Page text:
By Marcy Driehaus
If someone were to demand of you right now to tell them everything you know about the current state of our local mayoral election, what would you be able to tell them? Well have no fear because this article is intended to indulge all of your political ponderings. According to the primary held last Tuesday, two candidates, Jim Berns (libertarian) and Sandra Queen Noble (independent), were knocked out of the running for Cincinnati’s next mayor. An interesting aspect of this election is that it essentially comes down to the two democratic candidates: John Cranley (former city councilman) and Roxanne Qualls (current vice mayor). No republicans were willing to run for mayor this time around which arguably intensifies the election in general and causes turmoil between the Democratic Party. Though both Cranley and Qualls represent the Democratic Party, that doesn’t mean they have identical stances on all the issues. For example, despite the fact that they both are in favour of same sex marriage and both are mutually opposed to the pension proposal, the two disagree when it comes to whether they support Cincinnati’s streetcar or not. In addition to that disagreement, the two candidates also have differing opinions on the parking lease.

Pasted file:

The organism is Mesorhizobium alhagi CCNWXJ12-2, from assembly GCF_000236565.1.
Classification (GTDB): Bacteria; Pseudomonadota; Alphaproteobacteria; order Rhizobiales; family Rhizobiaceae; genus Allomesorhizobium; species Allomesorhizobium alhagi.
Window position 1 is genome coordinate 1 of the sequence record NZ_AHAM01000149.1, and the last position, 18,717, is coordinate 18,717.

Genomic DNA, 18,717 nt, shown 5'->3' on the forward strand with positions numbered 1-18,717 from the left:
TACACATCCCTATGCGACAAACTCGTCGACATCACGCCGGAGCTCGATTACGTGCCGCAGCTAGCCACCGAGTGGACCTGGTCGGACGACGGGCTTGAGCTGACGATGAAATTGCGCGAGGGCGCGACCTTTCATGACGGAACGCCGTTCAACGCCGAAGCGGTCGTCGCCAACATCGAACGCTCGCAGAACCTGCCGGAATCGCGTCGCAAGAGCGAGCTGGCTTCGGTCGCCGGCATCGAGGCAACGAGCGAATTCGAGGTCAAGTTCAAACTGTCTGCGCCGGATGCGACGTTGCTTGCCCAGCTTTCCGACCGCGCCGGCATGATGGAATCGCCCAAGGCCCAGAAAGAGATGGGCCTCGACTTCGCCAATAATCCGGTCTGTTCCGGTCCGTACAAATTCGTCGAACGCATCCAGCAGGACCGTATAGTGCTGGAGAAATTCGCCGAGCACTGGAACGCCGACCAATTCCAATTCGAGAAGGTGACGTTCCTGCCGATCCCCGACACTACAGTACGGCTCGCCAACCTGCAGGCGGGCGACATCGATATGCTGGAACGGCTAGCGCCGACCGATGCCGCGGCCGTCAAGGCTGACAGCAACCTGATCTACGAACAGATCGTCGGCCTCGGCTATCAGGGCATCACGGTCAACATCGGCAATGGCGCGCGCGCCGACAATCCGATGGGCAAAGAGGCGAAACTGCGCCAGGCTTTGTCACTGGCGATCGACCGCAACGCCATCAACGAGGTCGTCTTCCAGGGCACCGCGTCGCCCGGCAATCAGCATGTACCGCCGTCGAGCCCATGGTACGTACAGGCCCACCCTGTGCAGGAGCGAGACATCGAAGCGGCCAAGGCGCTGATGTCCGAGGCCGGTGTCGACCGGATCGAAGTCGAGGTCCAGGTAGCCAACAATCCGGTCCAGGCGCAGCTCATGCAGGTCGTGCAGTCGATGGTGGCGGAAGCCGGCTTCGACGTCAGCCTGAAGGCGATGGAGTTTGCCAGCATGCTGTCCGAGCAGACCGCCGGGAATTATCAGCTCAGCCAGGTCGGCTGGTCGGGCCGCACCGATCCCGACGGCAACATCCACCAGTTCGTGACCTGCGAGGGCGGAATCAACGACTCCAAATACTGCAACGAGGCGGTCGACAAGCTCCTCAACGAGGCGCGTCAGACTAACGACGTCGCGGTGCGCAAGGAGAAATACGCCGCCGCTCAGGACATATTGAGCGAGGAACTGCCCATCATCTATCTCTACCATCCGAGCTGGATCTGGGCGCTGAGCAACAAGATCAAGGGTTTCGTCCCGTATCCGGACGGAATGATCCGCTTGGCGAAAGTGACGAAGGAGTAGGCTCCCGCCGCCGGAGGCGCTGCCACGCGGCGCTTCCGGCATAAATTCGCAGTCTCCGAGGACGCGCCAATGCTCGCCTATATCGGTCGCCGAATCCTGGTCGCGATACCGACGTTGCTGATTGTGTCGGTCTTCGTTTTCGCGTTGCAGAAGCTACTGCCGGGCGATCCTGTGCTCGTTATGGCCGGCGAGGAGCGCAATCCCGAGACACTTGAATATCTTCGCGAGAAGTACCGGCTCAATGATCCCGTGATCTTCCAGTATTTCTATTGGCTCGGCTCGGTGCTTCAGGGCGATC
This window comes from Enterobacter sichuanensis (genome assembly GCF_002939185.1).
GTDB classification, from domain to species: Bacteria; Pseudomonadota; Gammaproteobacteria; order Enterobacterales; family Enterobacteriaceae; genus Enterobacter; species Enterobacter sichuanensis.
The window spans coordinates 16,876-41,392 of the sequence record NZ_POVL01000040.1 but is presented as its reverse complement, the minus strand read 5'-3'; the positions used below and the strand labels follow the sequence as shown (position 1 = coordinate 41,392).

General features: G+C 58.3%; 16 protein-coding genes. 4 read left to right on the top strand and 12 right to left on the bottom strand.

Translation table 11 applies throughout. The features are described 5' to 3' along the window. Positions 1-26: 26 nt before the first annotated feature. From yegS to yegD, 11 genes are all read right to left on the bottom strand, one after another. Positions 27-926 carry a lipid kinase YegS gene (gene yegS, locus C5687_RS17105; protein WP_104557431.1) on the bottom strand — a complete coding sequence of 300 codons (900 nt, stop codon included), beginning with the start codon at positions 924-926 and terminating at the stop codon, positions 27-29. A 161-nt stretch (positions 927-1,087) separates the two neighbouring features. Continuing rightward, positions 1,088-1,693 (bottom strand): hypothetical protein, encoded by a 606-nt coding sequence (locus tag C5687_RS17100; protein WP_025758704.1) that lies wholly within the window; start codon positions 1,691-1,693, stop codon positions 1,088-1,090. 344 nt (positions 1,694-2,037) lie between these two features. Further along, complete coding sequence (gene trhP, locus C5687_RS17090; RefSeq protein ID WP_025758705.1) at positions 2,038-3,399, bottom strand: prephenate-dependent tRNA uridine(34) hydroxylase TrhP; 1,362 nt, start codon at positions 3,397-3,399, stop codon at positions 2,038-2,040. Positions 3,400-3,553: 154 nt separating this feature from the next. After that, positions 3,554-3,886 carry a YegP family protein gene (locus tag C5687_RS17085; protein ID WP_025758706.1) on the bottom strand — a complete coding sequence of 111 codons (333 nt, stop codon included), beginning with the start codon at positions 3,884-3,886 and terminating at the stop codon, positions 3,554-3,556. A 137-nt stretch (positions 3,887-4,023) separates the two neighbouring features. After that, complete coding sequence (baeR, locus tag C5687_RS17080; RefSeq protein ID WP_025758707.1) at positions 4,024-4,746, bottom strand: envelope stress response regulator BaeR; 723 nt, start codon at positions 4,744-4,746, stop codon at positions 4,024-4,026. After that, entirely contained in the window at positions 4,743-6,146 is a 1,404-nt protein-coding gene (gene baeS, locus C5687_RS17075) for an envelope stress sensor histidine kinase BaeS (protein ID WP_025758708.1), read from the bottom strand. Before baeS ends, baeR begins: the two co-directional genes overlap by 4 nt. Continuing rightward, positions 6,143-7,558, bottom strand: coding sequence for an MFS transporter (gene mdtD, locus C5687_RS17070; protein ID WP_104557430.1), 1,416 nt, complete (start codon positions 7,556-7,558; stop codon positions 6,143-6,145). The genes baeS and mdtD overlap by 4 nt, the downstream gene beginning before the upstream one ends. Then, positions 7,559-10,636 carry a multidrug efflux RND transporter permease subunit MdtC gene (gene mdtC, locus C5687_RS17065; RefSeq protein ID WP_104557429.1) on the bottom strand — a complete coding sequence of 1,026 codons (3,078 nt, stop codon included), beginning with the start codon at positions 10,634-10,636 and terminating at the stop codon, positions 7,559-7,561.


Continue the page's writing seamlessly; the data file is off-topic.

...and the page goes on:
All of this aside, it can be agreed across the board that Cincinnati needs a mayor who is passionate about keeping our city moving forward and one who will make a conscious effort to do so. Now, especially for young people, is a crucial time to be involved with local government and show support for your candidate of choice to keep our city functioning smoothly and beneficially to all of its citizens. Don’t overlook local elections: just because they’re on a smaller scale that doesn’t mean their impact won’t be just as powerful as the national elections. With that in mind, be sure to stay in tuned with the mayoral elections and with the political happenings occurring here in Cincinnati. Maybe even challenge yourself with this: come November, who do you predict will be voted to replace Mark Mallory as Cincinnati’s mayor? Where does your support lie? Who will come out on top? The answer lies in the fate of the voters of Cincinnati- so if you’re of age then don’t forget to hit the polls once November 5th rolls around.